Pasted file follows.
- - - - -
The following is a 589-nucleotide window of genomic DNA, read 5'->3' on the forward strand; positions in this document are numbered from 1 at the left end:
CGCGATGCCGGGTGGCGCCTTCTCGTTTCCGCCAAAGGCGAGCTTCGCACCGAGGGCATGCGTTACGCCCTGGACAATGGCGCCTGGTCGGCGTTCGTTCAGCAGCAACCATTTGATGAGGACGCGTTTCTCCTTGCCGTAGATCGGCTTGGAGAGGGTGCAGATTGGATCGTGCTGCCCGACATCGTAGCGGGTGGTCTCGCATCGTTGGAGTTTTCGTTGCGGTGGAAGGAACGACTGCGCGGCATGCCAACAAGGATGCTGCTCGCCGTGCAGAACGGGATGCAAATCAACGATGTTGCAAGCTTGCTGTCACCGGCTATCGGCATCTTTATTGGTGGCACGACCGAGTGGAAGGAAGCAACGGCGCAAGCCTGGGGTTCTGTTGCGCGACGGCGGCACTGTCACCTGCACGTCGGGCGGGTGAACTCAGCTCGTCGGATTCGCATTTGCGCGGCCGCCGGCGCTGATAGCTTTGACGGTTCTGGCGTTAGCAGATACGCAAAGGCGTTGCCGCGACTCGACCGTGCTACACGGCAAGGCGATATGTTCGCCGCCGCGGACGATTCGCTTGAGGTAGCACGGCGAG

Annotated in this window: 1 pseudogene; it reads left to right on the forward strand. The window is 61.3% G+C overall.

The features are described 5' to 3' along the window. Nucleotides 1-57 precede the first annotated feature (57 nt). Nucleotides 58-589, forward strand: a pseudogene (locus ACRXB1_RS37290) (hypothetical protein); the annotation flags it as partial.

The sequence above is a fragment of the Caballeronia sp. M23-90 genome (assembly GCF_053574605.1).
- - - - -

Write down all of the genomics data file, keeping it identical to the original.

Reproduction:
The following is a 589-nucleotide window of genomic DNA, read 5'->3' on the forward strand; positions in this document are numbered from 1 at the left end:
CGCGATGCCGGGTGGCGCCTTCTCGTTTCCGCCAAAGGCGAGCTTCGCACCGAGGGCATGCGTTACGCCCTGGACAATGGCGCCTGGTCGGCGTTCGTTCAGCAGCAACCATTTGATGAGGACGCGTTTCTCCTTGCCGTAGATCGGCTTGGAGAGGGTGCAGATTGGATCGTGCTGCCCGACATCGTAGCGGGTGGTCTCGCATCGTTGGAGTTTTCGTTGCGGTGGAAGGAACGACTGCGCGGCATGCCAACAAGGATGCTGCTCGCCGTGCAGAACGGGATGCAAATCAACGATGTTGCAAGCTTGCTGTCACCGGCTATCGGCATCTTTATTGGTGGCACGACCGAGTGGAAGGAAGCAACGGCGCAAGCCTGGGGTTCTGTTGCGCGACGGCGGCACTGTCACCTGCACGTCGGGCGGGTGAACTCAGCTCGTCGGATTCGCATTTGCGCGGCCGCCGGCGCTGATAGCTTTGACGGTTCTGGCGTTAGCAGATACGCAAAGGCGTTGCCGCGACTCGACCGTGCTACACGGCAAGGCGATATGTTCGCCGCCGCGGACGATTCGCTTGAGGTAGCACGGCGAG

Annotated in this window: 1 pseudogene; it reads left to right on the forward strand. The window is 61.3% G+C overall.

The features are described 5' to 3' along the window. Nucleotides 1-57 precede the first annotated feature (57 nt). Nucleotides 58-589, forward strand: a pseudogene (locus ACRXB1_RS37290) (hypothetical protein); the annotation flags it as partial.

The sequence above is a fragment of the Caballeronia sp. M23-90 genome (assembly GCF_053574605.1).